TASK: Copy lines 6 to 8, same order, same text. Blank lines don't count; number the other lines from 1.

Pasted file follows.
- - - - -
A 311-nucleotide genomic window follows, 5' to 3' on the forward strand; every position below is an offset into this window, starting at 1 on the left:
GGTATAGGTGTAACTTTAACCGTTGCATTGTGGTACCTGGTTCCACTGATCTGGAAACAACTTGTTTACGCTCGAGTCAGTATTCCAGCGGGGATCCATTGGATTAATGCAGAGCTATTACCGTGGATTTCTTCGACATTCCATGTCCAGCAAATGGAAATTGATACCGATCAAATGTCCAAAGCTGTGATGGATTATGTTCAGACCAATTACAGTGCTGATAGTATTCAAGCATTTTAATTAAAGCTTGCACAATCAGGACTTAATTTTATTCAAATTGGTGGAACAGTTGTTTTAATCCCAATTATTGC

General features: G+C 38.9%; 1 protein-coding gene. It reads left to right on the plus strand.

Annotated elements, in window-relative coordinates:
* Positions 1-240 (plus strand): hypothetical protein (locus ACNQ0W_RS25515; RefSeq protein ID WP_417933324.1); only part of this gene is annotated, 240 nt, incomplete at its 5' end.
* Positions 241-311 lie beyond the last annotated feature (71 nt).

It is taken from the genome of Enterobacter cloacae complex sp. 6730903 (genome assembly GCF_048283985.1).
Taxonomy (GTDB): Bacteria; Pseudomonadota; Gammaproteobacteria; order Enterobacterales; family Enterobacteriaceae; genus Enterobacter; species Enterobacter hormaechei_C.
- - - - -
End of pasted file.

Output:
* Positions 241-311 lie beyond the last annotated feature (71 nt).

It is taken from the genome of Enterobacter cloacae complex sp. 6730903 (genome assembly GCF_048283985.1).
Taxonomy (GTDB): Bacteria; Pseudomonadota; Gammaproteobacteria; order Enterobacterales; family Enterobacteriaceae; genus Enterobacter; species Enterobacter hormaechei_C.